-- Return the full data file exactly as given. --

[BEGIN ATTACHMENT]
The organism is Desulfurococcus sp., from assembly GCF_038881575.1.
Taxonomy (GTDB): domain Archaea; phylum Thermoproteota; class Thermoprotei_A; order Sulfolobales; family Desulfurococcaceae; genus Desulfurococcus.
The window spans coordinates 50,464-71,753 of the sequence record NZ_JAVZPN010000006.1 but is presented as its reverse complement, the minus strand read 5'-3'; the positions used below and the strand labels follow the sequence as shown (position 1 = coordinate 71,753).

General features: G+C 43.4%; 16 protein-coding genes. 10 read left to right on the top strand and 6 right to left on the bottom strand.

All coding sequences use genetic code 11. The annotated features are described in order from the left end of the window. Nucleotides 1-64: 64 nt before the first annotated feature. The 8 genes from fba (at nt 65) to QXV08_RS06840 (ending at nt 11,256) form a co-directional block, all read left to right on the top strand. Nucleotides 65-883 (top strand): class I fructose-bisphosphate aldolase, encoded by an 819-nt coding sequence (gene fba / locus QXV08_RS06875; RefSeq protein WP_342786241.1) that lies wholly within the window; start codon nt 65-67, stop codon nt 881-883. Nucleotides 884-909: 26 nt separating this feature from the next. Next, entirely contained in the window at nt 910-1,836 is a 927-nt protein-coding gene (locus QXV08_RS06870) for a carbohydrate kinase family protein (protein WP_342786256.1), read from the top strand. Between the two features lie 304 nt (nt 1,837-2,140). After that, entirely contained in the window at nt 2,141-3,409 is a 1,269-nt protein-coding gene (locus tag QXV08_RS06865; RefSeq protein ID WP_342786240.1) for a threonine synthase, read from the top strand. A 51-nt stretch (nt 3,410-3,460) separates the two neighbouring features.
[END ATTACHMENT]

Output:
The organism is Desulfurococcus sp., from assembly GCF_038881575.1.
Taxonomy (GTDB): domain Archaea; phylum Thermoproteota; class Thermoprotei_A; order Sulfolobales; family Desulfurococcaceae; genus Desulfurococcus.
The window spans coordinates 50,464-71,753 of the sequence record NZ_JAVZPN010000006.1 but is presented as its reverse complement, the minus strand read 5'-3'; the positions used below and the strand labels follow the sequence as shown (position 1 = coordinate 71,753).

General features: G+C 43.4%; 16 protein-coding genes. 10 read left to right on the top strand and 6 right to left on the bottom strand.

All coding sequences use genetic code 11. The annotated features are described in order from the left end of the window. Nucleotides 1-64: 64 nt before the first annotated feature. The 8 genes from fba (at nt 65) to QXV08_RS06840 (ending at nt 11,256) form a co-directional block, all read left to right on the top strand. Nucleotides 65-883 (top strand): class I fructose-bisphosphate aldolase, encoded by an 819-nt coding sequence (gene fba / locus QXV08_RS06875; RefSeq protein WP_342786241.1) that lies wholly within the window; start codon nt 65-67, stop codon nt 881-883. Nucleotides 884-909: 26 nt separating this feature from the next. Next, entirely contained in the window at nt 910-1,836 is a 927-nt protein-coding gene (locus QXV08_RS06870) for a carbohydrate kinase family protein (protein WP_342786256.1), read from the top strand. Between the two features lie 304 nt (nt 1,837-2,140). After that, entirely contained in the window at nt 2,141-3,409 is a 1,269-nt protein-coding gene (locus tag QXV08_RS06865; RefSeq protein ID WP_342786240.1) for a threonine synthase, read from the top strand. A 51-nt stretch (nt 3,410-3,460) separates the two neighbouring features.